As far as the "AAC" (m4b) files are concerned, it would seem that my computer uses a codec that was installed by my Roxio CD Burning software to play the content in Windows Media Player.  That file type defaults to Apple QuickTime Player on my computer, but it doesn't play because I think I previously messed a bit too much with the installed files and it will need to be reinstalled:

*.M4B file type = AAC Audio Book
One action only = Open
Open Command = C:\Program Files\QuickTime\QuickTimePlayer.exe "%1"
Application = QuickTimePlayer
Topic = System

QuickTime always opens so slowly, even if asked to play a small simple file, that I have always avoided using it.

I reassigned the *.M4B extension to VideoLan's VLC Player ( and the AAC links on the site play in VLC Player just fine, but regardless of what program is associated with that file extension this is not "streaming" audio content.  It still needs the user to click on the "Open or Save" dialog.  The "Open" choice still needs to physically download and save the file, and it then playes from one of the sub-folders in the user's Temporary Internet Files folder, for example:

C:\Documents and Settings\Bill\Local Settings\Temporary Internet Files\Content.IE5\9JJ8TW2G\w_E_20110615[1].m4b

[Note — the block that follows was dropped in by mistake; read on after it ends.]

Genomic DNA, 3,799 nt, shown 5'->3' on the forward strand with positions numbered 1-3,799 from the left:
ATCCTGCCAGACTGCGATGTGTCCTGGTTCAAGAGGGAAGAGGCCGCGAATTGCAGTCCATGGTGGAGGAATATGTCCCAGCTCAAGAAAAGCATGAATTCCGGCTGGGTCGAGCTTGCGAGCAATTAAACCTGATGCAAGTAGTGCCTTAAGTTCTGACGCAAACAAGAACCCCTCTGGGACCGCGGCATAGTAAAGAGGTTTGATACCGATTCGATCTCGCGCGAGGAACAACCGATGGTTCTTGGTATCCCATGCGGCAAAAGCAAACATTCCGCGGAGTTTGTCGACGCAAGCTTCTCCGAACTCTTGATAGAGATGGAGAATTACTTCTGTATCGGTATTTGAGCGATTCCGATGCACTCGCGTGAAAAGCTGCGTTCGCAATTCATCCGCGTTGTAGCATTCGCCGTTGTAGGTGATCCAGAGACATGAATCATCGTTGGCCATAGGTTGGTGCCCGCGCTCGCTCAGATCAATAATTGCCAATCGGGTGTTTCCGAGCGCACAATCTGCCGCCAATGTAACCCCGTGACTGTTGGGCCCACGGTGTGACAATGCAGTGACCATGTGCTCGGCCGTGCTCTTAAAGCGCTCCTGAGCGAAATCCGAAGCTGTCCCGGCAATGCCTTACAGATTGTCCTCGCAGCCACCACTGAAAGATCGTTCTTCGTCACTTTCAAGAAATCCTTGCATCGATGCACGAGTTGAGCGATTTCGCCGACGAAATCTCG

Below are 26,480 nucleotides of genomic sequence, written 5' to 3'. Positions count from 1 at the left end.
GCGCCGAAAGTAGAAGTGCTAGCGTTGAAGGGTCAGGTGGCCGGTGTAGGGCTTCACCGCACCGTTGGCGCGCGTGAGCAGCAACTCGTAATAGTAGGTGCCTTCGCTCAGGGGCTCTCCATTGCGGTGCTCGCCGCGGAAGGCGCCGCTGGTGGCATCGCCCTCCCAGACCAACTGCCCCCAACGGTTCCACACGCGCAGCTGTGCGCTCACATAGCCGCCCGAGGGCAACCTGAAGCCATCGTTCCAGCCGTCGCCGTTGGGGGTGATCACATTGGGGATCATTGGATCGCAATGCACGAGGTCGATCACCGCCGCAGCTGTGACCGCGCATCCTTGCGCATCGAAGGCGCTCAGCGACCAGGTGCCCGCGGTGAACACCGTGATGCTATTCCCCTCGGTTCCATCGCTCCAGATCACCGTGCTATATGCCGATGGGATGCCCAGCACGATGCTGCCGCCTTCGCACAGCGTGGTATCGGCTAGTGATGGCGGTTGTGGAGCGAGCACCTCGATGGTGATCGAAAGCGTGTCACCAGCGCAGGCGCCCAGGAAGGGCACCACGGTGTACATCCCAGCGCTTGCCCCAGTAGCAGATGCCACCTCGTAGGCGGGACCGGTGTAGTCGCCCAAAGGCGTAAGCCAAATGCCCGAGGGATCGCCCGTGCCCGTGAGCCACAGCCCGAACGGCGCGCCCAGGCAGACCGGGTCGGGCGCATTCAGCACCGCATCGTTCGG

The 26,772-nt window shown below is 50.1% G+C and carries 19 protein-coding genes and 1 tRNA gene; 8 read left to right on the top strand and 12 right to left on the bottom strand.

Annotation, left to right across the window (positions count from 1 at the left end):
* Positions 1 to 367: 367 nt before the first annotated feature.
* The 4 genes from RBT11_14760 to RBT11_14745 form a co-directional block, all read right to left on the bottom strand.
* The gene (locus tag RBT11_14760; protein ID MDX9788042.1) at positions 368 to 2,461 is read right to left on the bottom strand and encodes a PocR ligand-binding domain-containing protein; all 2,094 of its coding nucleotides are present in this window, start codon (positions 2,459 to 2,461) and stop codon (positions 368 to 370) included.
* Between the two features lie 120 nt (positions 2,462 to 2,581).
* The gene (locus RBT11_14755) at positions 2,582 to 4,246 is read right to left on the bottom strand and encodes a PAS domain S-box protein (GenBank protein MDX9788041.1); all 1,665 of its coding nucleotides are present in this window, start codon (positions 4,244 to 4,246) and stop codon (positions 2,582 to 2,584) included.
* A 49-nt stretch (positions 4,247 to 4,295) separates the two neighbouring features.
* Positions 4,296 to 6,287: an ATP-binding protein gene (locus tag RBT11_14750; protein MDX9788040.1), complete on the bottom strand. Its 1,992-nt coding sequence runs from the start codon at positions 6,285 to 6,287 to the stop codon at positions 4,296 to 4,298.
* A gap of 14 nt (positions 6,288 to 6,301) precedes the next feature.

If only there were links on the JW pages that "streamed" the content and didn't have to download the file in its entirety first, for example using the mms:// protocol ( or better still the rtmp:// protocol (

In the end, using what is available, I suppose you have a few options for playback by clicking the links on the pages:

1. Install Apple QuickTime and associate the M4B file type with it.
2. Install VLC Player and associate the M4B file type with it.
3. Install either or both, but associate the M4B file type with Windows Media Player and hope that it can use a suitable decoder that was installed by one of the other applications.
4. Install neither 1 nor 2, but instead install a reputable "Codec Pack" and hope that Windows Media Player can play the content using one of the pack's codecs.